As a firefighter ages, it can get more difficult to carry the extra weight into a building to fight a fire.
Small towns under 5,000 have the most firefighters 50 and older, according to the NVFC.
South Dakota has more than 250 towns with estimate populations under 5,000.
As numbers decline that means there may be fewer people to fight a fire or respond to another emergency in rural towns.
Departments could have three to four people show up for a dayside incident and as many as 20 for a night time incident, Kludt said.
Riley said some volunteer departments in Iowa have merged with other nearby small departments.
“I see the good and bad in that,” Riley said. “The good is that, towns still have fire protection, but the bad is, it’s killing response times.”
Response time is important for fires and emergency incidents in a town but those volunteers also provide protection outside the town.
“If there is an (incident at) an ethanol plant. Those towns around it will respond immediately,” Riley said.
The land around small towns can also include large dairy or other large livestock operations, feed mills and large elevators.
Fire departments are also responding to an increasing number of calls. The NFPA said fire departments in the U.S. responded to 36,746,500 in 2018 which was about 2,000 more than in 2017 and about 8,000 more than in 2010. Much of the increase if for medical calls at about 23.5 million but about 1.3 million.
Combatting the risk of loss, lack of recruits
The IFA is pushing for the establishment of a statewide fund that would allow volunteer firefighters to contribute their $100 tax credit to the fund. Their account in that fund could grow with that annual tax credit and any other contributions, Riley said.
Cities and fire departments could contribute to the fund, Riley said. He compared it to a college savings fund.
Kludt believes there is untapped potential with immigrants in rural areas.
“In southeast corner where I’m from we have several large dairy operations. A lot of immigrants come to work in those,” Kludt said.
“From a fire and ambulance perspective, we need to be capitalizing on that,” Kludt said.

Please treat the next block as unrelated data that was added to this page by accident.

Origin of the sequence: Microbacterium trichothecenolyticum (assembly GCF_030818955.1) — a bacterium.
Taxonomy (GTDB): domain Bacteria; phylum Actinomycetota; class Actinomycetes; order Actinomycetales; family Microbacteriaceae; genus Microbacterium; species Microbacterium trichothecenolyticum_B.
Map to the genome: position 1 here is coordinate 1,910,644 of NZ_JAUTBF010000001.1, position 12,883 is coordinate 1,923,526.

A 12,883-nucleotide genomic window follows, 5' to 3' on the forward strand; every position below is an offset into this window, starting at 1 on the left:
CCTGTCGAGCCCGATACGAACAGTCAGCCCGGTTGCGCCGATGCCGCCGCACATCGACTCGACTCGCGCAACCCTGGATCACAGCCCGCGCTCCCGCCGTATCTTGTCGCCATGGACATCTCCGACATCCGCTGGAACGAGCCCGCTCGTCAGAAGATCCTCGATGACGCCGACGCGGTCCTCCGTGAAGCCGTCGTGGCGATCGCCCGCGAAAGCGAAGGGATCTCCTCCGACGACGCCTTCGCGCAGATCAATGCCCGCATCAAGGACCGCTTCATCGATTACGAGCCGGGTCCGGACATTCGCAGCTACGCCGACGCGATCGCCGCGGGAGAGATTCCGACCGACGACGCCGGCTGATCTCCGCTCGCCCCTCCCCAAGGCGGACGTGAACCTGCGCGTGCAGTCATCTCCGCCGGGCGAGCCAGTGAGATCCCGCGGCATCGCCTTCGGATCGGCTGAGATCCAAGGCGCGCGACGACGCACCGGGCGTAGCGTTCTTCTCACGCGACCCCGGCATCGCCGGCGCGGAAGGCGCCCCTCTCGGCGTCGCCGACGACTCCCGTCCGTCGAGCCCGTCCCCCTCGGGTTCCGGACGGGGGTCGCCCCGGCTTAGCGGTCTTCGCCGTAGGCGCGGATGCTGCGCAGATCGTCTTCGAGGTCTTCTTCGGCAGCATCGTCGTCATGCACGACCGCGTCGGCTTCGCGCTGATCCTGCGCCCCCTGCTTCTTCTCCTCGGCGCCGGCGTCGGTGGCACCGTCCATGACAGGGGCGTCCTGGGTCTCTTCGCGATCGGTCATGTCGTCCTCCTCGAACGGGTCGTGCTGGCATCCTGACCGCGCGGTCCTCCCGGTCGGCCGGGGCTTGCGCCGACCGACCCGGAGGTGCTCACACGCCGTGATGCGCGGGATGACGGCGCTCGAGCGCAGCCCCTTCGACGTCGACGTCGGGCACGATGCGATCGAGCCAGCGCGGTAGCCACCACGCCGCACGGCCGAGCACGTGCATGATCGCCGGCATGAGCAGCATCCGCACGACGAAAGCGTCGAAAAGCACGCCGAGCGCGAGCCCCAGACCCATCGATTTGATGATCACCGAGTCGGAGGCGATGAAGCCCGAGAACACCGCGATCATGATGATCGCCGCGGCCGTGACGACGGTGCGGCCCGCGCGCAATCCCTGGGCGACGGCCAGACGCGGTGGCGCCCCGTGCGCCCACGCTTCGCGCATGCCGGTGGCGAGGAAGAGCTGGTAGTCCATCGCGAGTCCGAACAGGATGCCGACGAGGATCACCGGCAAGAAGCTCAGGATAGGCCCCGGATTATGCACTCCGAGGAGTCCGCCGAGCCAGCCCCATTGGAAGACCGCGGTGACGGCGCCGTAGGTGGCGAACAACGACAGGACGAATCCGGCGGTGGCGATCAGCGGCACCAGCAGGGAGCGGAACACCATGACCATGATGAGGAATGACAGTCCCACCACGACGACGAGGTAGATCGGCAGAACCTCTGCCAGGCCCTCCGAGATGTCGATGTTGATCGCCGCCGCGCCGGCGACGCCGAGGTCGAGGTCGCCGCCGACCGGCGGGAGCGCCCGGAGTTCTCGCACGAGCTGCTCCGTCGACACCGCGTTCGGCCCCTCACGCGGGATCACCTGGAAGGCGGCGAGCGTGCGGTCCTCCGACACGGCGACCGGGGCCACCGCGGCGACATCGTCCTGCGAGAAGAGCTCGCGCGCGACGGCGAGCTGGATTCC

Departments can recruit those immigrants as volunteer firefighters, Kludt said. They’d be in traditional roles on the fire department but they could also be a resource when translators are need at a fire call, Kludt said.
A 2007 report from the U.S. Fire Administration said volunteer fire departments needed to look at recruiting females, Hispanics and immigrants to volunteer.
To combat the factors of lack of camaraderie, exclusion and similar, Kludt said the Viborg fire department is intentional about socializing after meetings and calls.
“We try to take the time to sit around and chat…,” Kludt said. They could talk about fire related topics and/or thing happening around town, he said. Those talks are a way for firefighters to get to know each other.
What’s a volunteer fire department like?
The public may tend to think of volunteer fire departments as only being in small towns of a several thousand people or less.
In 2018, 64%, or 19,122, of all fire departments were made up of volunteer firefighters, according to the NFPA.
An East Coast volunteer fire department can operate entirely different than one in the Upper Midwest, Kuldt said.
“A volunteer department on the East Coast can almost run like a full-time department,” Kludt said. The departments have volunteers for shifts on a 24 hour basis, he said.
In Iowa, a volunteer fire department in town with a population of 8,000, for example, would likely have a full-time chief and an assistant chief, Riley said. “The rest would be volunteers,” he said.
South Dakota has 337 fire departments and 324 of them are all volunteers departments, according to the SDFA.
Kludt said the state has only five paid only departments in Aberdeen, Watertown, Mitchell, Rapid City and Sioux Falls.
Even the state capitol city of Pierre has a combination volunteer and career department, Kludt said. The only other state capitol with such a department is Dover, Delaware, Kludt said.
Iowa’s volunteer departments range in size from towns with population such as 300 to about 8,000, Riley said.
East Coast or West Coast or the midwest, volunteer departments still rely on many local residents to keep them in operation.